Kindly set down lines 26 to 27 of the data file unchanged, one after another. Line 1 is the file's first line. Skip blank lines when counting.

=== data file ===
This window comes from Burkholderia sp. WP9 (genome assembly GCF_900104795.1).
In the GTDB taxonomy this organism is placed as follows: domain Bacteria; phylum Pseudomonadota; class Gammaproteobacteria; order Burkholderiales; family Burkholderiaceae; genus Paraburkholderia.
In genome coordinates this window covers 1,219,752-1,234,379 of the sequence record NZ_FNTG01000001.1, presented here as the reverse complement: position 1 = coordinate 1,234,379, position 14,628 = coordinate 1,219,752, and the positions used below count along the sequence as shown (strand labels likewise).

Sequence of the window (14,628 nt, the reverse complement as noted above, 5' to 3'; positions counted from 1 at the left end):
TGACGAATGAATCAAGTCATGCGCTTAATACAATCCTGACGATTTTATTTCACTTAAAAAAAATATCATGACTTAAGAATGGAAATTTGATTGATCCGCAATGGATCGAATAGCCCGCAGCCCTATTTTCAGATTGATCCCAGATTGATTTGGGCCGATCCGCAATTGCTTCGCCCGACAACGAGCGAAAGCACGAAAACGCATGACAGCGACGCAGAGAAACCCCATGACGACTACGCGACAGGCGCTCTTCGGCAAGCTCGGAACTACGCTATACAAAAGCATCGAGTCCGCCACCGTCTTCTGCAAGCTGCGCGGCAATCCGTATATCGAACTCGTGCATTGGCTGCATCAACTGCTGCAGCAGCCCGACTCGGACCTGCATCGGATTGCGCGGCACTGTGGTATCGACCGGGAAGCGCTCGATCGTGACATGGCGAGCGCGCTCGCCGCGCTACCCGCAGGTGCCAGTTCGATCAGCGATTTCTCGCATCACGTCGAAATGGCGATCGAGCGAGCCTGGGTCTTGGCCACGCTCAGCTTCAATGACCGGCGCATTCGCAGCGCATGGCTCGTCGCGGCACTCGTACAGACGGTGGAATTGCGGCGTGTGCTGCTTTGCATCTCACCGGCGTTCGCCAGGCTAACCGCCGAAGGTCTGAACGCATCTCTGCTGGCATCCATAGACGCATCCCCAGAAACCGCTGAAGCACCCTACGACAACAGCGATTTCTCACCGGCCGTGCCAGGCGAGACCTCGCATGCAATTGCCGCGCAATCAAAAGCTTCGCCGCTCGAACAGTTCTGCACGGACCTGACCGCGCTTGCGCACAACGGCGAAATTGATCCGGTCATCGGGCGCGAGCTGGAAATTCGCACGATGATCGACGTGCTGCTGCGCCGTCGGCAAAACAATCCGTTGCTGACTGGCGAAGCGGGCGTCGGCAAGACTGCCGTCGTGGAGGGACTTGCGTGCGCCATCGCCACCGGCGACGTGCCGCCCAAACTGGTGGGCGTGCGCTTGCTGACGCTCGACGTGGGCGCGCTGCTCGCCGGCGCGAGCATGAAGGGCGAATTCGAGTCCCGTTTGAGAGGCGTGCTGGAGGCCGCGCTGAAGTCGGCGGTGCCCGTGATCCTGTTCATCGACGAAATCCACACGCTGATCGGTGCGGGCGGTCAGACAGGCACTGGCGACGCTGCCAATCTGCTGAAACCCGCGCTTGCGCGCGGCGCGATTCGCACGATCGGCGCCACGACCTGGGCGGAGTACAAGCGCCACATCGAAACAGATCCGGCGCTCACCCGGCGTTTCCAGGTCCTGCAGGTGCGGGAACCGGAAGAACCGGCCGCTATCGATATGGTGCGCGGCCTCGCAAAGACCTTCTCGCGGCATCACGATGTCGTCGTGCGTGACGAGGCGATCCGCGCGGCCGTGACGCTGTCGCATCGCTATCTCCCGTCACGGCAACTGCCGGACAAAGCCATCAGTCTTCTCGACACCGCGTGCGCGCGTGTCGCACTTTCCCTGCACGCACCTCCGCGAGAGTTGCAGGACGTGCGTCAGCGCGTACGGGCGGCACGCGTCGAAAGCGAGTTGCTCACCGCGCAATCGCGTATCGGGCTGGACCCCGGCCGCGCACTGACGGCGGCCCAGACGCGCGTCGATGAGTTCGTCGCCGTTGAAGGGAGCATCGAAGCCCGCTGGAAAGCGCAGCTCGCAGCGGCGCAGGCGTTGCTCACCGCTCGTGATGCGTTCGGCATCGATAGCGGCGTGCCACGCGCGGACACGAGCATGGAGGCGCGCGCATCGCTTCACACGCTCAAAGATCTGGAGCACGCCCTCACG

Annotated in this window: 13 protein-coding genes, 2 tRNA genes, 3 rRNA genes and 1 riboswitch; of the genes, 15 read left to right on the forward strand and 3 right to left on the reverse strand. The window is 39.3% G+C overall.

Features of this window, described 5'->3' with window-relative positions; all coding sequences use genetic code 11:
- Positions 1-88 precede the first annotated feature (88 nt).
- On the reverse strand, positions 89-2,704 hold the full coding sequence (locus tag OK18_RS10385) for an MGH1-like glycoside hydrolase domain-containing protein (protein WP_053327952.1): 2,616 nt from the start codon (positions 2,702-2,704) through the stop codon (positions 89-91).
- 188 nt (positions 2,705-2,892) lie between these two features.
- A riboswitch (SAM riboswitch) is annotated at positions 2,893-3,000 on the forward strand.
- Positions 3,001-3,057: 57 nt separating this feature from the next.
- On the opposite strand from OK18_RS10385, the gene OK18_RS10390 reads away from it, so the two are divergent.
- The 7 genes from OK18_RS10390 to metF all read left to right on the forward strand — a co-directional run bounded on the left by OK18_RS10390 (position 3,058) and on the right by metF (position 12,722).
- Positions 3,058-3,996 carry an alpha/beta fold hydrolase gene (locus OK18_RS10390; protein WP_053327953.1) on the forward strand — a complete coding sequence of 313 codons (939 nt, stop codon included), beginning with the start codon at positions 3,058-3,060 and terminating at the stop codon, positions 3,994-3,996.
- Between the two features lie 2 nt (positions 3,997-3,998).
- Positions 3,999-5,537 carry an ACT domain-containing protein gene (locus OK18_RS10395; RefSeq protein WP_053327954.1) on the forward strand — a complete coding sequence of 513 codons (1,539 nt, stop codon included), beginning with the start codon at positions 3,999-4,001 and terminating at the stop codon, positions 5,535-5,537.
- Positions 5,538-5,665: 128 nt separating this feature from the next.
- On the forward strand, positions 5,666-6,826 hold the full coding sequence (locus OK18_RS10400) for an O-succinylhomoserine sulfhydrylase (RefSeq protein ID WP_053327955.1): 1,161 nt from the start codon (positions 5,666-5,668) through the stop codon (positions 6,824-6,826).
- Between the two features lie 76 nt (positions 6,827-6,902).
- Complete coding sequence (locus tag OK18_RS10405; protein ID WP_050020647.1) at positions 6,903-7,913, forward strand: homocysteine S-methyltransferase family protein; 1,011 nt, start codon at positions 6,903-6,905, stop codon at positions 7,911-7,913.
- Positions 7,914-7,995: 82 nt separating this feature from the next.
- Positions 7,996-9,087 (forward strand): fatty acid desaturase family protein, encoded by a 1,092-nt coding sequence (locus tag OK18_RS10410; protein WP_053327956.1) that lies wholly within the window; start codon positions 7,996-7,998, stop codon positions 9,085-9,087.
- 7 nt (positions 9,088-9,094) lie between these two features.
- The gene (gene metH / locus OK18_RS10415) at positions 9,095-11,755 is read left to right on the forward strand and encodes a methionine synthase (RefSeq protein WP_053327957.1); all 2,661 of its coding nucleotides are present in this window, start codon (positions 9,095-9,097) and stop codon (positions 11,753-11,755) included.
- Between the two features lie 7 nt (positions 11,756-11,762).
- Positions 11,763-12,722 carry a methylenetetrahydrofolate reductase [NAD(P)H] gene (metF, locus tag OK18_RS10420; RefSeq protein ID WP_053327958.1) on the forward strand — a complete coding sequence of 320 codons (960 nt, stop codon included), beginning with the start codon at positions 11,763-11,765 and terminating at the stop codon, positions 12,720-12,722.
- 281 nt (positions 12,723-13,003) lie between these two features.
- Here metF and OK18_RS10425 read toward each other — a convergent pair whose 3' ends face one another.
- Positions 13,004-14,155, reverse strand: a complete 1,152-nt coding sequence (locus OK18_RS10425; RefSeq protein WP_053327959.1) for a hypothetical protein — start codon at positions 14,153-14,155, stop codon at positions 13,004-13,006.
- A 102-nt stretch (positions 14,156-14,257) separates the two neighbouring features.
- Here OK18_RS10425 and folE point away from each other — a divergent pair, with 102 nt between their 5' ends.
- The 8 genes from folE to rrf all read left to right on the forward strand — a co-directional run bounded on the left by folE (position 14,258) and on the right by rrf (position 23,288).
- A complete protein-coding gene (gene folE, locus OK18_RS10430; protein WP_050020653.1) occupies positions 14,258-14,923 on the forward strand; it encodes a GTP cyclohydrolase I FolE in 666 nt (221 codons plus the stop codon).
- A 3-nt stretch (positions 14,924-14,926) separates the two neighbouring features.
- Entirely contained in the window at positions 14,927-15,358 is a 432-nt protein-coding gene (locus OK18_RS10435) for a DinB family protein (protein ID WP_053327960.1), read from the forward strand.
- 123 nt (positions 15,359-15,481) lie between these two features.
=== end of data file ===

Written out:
- Between the two features lie 7 nt (positions 11,756-11,762).
- Positions 11,763-12,722 carry a methylenetetrahydrofolate reductase [NAD(P)H] gene (metF, locus tag OK18_RS10420; RefSeq protein ID WP_053327958.1) on the forward strand — a complete coding sequence of 320 codons (960 nt, stop codon included), beginning with the start codon at positions 11,763-11,765 and terminating at the stop codon, positions 12,720-12,722.